Drainage water recycling (DWR) is a drainage management system designed to capture water during wet periods so it can be used later when growing crops are thirsty.
Versions of DWR have been around for years, but adoption has remained limited. Now, interest is growing as the practice is recognized for its potential to improve water quality and help farmers reduce risks from weather volatility.
Research underway by the Iowa Nutrient Research Center (INRC) and the Iowa Soybean Association is analyzing drainage water recycling’s costs and benefits, with funding from the Iowa Department of Agriculture and Land Stewardship, the INRC and the USDA National Institute for Food and Agriculture.
Students in agronomy have a wide variety of unique career opportunities to pursue post-graduation. Jessie Hilby is an excellent example of an individual that went out of her comfort zone to take on a career to help communities out.
Jessie Hilby graduated in May of 2020 with her bachelor's degree in agronomy. She is currently working as the Gleaning Coordinator at Feed Iowa First. Her position is within the AmeriCorp 4-H Iowa Produce Gleaning Program.
Tony Moellers, 2017 Iowa State University graduate with a double major in Agronomy and Seed Science and minor in Agricultural Business, is a Territory Manager for Mycogen Seeds, which is the retail-focused seed brand of Corteva. He manages the Mycogen corn and soybean business for 10 counties in Northwest Iowa.
As Territory Manager, no two days are alike for Tony. One day he is evaluating product performance and the next he is in strategy meetings with Mycogen’s retail partners. “Ultimately our goal is to work with our partners in identifying opportunities to grow our businesses together,” said Tony.
Originally posted on MaxYield Cooperative's From the Field blog. Photos by Greg Latza
Having a job and having a career you love are two very different things- Colby Kraninger, an agronomy specialist trainee at MaxYield Cooperative, prefers the latter. That’s why, after working for MaxYield Cooperative part-time and as an intern, he returned for a full-time opportunity in the agronomy department. A 2014 Okoboji High School and 2019 Iowa State University graduate, the Milford-native built his post-secondary plans around the goal of working for MaxYield Cooperative.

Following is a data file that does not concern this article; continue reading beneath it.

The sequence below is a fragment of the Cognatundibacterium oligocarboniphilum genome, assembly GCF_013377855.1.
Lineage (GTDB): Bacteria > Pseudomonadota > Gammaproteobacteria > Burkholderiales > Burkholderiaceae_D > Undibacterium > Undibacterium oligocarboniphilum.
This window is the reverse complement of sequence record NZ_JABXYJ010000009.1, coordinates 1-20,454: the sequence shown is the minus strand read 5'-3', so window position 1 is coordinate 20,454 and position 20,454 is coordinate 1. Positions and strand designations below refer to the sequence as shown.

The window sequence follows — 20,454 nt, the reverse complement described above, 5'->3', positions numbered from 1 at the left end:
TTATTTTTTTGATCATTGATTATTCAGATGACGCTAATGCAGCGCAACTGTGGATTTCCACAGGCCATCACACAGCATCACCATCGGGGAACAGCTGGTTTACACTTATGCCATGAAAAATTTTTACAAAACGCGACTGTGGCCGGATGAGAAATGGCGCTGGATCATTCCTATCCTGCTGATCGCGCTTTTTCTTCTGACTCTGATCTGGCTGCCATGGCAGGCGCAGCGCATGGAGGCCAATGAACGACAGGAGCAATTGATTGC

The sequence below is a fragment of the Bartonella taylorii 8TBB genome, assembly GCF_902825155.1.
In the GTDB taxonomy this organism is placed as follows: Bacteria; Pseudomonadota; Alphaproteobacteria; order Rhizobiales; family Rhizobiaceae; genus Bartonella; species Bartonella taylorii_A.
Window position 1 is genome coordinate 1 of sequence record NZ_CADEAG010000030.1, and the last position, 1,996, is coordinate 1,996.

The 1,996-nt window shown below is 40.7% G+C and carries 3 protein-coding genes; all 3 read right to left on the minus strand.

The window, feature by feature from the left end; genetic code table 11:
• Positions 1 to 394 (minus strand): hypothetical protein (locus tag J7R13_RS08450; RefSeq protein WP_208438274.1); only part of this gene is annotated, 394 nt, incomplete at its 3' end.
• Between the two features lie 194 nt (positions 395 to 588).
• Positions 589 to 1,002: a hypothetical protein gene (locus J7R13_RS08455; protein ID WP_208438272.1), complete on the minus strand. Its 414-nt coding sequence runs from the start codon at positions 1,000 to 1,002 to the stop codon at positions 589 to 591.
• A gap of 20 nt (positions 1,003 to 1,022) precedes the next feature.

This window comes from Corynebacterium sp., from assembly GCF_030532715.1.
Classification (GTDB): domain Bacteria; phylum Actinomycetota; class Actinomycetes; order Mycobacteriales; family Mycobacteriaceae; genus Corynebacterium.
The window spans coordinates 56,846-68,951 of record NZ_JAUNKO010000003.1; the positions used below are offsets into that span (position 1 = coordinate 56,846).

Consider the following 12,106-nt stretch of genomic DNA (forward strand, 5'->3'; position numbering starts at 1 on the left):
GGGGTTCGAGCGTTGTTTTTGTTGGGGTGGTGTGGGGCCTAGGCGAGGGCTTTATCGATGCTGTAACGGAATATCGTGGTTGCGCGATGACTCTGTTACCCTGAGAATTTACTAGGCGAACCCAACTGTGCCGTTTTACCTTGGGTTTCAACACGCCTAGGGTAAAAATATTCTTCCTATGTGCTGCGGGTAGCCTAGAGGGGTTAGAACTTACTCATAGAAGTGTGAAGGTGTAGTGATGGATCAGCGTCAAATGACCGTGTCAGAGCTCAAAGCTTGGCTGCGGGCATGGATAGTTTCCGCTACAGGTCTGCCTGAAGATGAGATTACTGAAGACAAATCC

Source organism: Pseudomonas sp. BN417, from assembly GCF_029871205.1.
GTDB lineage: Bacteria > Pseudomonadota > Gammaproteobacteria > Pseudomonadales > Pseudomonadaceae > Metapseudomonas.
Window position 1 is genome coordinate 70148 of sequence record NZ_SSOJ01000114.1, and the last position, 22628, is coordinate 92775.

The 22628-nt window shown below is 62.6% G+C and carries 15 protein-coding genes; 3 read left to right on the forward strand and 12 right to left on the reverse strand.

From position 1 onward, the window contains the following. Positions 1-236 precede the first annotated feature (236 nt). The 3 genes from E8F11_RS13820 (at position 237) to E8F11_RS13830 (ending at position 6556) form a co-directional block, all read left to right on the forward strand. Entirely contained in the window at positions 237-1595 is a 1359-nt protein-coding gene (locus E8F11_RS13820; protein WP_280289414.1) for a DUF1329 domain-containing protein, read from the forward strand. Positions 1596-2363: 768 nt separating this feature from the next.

Meet senior Brittany Abernathy, originally from Indianola, Iowa! After graduation, Brittany will be moving to Bear, Delaware where she will be a full time employee for Corteva Agrisciences. Her favorite class during her time here was Weed ID with Dr. Hartzler.
Once Brittany moves, she is definitely going to miss being able to live so close to all of the friends that she has created during her time here. Her favorite memory while being here would have to be meeting with different professionals in the same field and hearing their different experiences and stories.
Rebecca Clay, agronomy alumna (2016) swore-in as a Peace Corps Volunteer in June 2017 and has been living and working in a rural community in the foothills of the Himalayans in Lamjung, Nepal since. At site she works with community members to identity and pursue agricultural practices which address issues of malnutrition, soil degradation, and labor outmigration. Here is an account of her experience so far.
“I’m lucky to have been placed at a site where I can see the Himalayan mountains from my bedroom window—breathtaking, and the geologic giants keep my work and life in perspective.